Some people naturally seem to have more plaque and tartar on their teeth than others. And even if you’re brushing and flossing daily, you may still see some heavier plaque or tartar on those areas near your saliva glands as we talked about.[3]

Pay close attention to your gum line. Angle your toothbrush toward the gums to target the “sulcus” (edge of the gums next to your teeth) in particular. Spend a minimum of two minutes brushing and if possible, go ahead and invest in an electric toothbrush since it will be way better at disrupting dental plaque than a manual one will. Then make sure you’re flossing with the strand wrapped snuggly in a “C” shape around the side of each tooth, rubbing up and down several times before moving to the next tooth. It’s fine for the floss to gently slip under the gums; in fact, you want it to.

And last but not least, schedule a dental cleaning a minimum of twice per year. The longer you go between cleanings, the more tartar you’re going to have on your teeth. Even with excellent oral hygiene, there will be a place here and there where tartar starts to form. Professionally having your dental calculus removed will help prevent the onset of something more severe (like periodontal disease.)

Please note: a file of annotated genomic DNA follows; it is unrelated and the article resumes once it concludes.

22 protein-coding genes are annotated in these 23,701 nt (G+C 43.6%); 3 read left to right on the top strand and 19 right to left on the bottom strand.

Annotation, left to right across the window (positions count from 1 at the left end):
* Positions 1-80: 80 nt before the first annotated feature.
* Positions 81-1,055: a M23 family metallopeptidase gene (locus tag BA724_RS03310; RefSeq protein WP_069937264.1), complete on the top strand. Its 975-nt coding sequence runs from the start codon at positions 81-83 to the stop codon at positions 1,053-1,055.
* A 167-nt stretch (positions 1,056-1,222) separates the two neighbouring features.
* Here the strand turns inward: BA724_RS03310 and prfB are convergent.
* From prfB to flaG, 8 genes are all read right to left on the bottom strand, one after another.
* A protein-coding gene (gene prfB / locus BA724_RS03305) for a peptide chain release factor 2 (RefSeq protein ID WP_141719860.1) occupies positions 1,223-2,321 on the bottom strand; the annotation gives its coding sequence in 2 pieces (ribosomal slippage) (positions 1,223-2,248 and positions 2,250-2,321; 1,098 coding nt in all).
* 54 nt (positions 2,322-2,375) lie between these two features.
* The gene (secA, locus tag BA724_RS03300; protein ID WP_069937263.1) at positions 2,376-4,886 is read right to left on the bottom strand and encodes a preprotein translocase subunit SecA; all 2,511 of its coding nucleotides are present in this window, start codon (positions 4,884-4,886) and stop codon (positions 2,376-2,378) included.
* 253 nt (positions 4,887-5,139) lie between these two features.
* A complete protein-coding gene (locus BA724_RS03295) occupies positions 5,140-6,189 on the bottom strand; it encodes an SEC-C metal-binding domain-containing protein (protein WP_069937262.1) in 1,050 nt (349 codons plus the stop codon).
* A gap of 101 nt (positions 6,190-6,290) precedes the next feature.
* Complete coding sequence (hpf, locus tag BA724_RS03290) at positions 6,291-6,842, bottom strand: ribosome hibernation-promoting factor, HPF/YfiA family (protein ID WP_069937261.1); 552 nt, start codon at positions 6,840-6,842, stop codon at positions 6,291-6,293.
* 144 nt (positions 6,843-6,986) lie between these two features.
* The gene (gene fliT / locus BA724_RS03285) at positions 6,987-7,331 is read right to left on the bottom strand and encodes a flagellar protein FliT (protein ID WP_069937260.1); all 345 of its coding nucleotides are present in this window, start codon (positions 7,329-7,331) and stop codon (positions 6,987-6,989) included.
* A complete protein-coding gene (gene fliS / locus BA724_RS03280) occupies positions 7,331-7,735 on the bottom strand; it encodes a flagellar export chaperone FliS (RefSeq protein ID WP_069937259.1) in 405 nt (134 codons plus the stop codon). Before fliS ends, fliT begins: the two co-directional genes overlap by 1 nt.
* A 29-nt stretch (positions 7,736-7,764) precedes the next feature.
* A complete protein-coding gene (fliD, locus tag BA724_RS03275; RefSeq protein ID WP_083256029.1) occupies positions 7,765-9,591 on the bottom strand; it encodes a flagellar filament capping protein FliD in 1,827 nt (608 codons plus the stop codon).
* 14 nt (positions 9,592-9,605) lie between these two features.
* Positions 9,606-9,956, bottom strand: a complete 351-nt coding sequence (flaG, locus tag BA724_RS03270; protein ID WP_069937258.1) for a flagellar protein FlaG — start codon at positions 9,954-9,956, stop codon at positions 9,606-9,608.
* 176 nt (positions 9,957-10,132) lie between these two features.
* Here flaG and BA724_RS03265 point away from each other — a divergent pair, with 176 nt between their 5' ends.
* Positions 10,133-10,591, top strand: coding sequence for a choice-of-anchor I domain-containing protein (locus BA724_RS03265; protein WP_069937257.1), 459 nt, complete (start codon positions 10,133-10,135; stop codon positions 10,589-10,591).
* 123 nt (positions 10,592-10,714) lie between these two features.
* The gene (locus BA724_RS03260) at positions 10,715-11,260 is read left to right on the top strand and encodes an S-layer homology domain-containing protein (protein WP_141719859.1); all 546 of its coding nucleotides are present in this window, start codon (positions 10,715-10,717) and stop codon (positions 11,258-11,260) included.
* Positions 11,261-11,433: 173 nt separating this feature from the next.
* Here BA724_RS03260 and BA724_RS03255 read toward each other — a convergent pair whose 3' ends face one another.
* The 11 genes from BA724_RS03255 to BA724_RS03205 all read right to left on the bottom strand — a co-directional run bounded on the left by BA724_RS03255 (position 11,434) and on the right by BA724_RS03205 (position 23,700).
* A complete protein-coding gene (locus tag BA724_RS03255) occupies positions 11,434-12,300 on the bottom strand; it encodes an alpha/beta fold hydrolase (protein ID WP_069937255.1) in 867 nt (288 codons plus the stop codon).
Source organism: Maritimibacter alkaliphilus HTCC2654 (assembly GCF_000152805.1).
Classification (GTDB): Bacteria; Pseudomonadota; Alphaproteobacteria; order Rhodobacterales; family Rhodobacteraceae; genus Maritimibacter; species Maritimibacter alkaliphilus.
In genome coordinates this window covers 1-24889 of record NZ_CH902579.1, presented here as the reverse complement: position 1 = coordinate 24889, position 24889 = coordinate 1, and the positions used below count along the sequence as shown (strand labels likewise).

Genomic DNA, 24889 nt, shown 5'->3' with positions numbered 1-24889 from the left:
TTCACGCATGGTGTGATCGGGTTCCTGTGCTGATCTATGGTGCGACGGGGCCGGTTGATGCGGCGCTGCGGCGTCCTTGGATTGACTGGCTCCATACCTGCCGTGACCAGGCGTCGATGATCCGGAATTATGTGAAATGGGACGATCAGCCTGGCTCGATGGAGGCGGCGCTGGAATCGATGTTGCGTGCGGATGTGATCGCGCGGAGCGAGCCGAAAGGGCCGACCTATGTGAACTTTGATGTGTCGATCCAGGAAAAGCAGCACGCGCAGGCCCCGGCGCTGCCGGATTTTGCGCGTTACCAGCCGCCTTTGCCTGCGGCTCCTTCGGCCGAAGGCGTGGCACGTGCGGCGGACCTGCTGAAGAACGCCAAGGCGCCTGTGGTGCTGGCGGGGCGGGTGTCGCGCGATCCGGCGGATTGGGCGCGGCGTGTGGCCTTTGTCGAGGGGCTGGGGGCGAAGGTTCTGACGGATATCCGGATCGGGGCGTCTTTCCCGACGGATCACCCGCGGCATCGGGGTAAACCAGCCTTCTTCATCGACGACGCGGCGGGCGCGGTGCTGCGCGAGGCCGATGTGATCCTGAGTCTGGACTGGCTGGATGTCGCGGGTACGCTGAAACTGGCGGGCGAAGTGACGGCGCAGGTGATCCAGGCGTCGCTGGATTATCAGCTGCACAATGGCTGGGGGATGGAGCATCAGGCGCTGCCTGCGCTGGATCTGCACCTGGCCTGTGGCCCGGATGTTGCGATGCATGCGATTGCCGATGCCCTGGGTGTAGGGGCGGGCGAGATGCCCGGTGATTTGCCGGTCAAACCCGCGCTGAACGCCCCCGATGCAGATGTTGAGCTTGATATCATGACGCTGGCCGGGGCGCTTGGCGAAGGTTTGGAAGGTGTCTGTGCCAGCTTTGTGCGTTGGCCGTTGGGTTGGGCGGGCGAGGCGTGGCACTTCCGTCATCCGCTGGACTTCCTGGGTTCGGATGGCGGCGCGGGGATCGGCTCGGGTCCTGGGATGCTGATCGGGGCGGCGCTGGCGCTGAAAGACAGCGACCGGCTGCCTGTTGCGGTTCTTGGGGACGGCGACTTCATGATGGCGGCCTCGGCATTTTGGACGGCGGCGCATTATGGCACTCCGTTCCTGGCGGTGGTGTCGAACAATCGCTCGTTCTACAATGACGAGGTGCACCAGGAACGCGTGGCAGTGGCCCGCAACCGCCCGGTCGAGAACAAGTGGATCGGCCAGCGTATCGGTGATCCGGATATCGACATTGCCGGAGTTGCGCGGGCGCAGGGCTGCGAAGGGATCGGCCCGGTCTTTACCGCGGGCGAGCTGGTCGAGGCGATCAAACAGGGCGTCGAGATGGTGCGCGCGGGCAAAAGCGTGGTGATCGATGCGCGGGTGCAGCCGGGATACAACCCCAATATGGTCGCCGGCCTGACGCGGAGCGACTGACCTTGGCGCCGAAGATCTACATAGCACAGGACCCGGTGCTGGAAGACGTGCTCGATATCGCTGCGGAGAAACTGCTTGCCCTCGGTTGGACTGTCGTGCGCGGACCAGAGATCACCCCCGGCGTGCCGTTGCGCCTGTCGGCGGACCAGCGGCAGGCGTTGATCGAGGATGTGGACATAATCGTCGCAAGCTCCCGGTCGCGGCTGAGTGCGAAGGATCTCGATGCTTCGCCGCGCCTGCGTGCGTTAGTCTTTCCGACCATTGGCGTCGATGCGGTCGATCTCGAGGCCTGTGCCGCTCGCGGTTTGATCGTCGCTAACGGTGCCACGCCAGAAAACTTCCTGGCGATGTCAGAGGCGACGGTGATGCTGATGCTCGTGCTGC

When To Talk To Your Doctor  

Let’s say that — hypothetically — you haven’t been to the dentist in over a year or two. You may still be wondering “What is dental plaque?” Or “What is tartar?” Teeth cleanings may be the last thing on your mind. But if you’re at the point where you can physically see the buildup on your teeth, you’re past the point of needing to see a dentist.

Without professional intervention, all of that dental plaque and tartar buildup is going to physically destruct the gums and bone that hold your teeth in place. Especially if you’re already seeing symptoms of gum disease, gum recession, or bleeding.  

If you see the buildup, you need to call your dentist. It’s not an emergency, but you definitely ought to schedule an exam, periodontal assessment, and professional cleaning within the next couple of weeks, tops. Waiting too long could cost you your teeth.

Dental Calculus Recap

Dental calculus (aka “tartar”) is the hard buildup on your teeth that comes from soft plaque that calcifies if it isn’t removed with brushing and flossing every day. It only takes about 24 hours for plaque to calcify into tartar. Don’t attempt to clean it off yourself. If you can see the buildup or it’s been longer than six months since your last cleaning, call your dentist to schedule a checkup. Waiting too long could lead to so much tartar around your tooth roots that they detach entirely from the rest of your mouth (I promise it’s not a scare tactic; it’s the plain and simple truth.)